Four days of successful strike action have already been taken in Wolverhampton and Walsall, and other sites are still in discussion with members around the union's demands. The indications are that no concessions have been made locally on the five key demands.
- 5,000 new staff, permanency for our fixed term staff
- Limit the number of phone calls per case manager
- Limit the size of the national telephony hub; no to contact centres, yes to service centres.
- Improve consultation – no changes to our offices without union agreement.
- Quality-focused approach – no more management by statistic.
PCS have made clear that movement on these reasonable demands is critical if we are to see a settlement of this dispute. Our members have continued to push for improvements in working practices and extra staff because they know without both, the service to already struggling claimants will continue to be badly affected. Our members want to provide a good service for those who find themselves out of work or in low paid jobs and forced to claim this discredited and often vilified benefit. Unless the employer listens to those at the sharp end of the implementation, PCS will continue to consult our members and support any calls for action they make.
Staff as claimants
Motion A21, carried by DWP group conference 2018, gave instructions to the GEC on the protections asked for by staff when making a UC claim while being in employment. Previous estimates indicated 40% of DWP staff may be in receipt of a pre-UC benefit, such as tax credits, that will be moved over to UC as part of Managed Migration between 2018 and 2023.
A number of PCS members who have made or are in the process of making UC claims have been in touch to express concern about who would handle their claim. We have made clear to DWP that staff making claims would prefer that their claims were not dealt with by colleagues in the same office.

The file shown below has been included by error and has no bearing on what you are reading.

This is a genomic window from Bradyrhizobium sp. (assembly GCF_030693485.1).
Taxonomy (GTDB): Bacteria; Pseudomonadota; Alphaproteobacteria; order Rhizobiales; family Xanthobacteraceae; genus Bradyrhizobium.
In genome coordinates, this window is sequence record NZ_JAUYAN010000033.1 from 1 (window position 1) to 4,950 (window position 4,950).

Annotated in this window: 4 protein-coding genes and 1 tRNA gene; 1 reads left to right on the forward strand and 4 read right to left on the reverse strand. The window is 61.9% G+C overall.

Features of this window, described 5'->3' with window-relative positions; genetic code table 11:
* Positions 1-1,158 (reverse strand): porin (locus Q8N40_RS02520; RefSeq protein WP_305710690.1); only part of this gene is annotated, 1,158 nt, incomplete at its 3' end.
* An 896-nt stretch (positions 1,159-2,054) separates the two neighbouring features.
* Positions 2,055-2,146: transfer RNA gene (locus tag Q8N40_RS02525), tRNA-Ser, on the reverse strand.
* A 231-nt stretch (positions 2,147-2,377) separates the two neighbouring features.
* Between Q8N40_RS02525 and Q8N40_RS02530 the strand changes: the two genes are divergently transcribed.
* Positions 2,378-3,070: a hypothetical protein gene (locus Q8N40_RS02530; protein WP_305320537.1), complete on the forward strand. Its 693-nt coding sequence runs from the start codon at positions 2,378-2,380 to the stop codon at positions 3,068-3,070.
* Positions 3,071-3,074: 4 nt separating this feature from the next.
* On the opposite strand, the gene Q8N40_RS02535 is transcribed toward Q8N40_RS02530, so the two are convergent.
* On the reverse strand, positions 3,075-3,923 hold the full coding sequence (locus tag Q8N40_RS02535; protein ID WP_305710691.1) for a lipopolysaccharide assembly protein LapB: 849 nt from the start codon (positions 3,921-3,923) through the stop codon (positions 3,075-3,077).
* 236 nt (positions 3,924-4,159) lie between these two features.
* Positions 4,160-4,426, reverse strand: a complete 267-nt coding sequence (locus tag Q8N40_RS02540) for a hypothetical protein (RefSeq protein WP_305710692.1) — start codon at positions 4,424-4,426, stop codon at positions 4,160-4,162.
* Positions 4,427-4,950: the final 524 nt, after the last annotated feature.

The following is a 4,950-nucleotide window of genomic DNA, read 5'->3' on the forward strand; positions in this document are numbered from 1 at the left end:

In HMRC, where an employee claims tax credits, the case is marked as sensitive and is dealt with by a specialist team. This is what we have asked for in DWP. Specialist teams would allow for targeted training to staff handling these claims and would ensure confidentiality from the point of view of the processing of the claim.
At our meeting with the employer on 22/07/19 they informed PCS that “We have some proposals in the pipeline around protecting the confidentiality of individuals, but await proof from PCS that there is a problem out there”. A branch briefing will now go out seeking examples from members around bad experiences and reluctance to make a claim, among other things.
UC advance payment scam
The employer has confirmed that, where it can be proven that a claimant did not benefit from a fraudulent claim (such as identify theft), they will not be subject to prosecution. The department have also confirmed that, where it can be identified that claimants have been co-erced into making a fraudulent claim, all circumstances will be taken into account before deciding on any further action. All identified fraudulent claims are being investigated by CFCD staff.
PCS are clear that while DWP must seek to protect the integrity of the benefit system, they must also protect those in society most vulnerable to this sought of scam.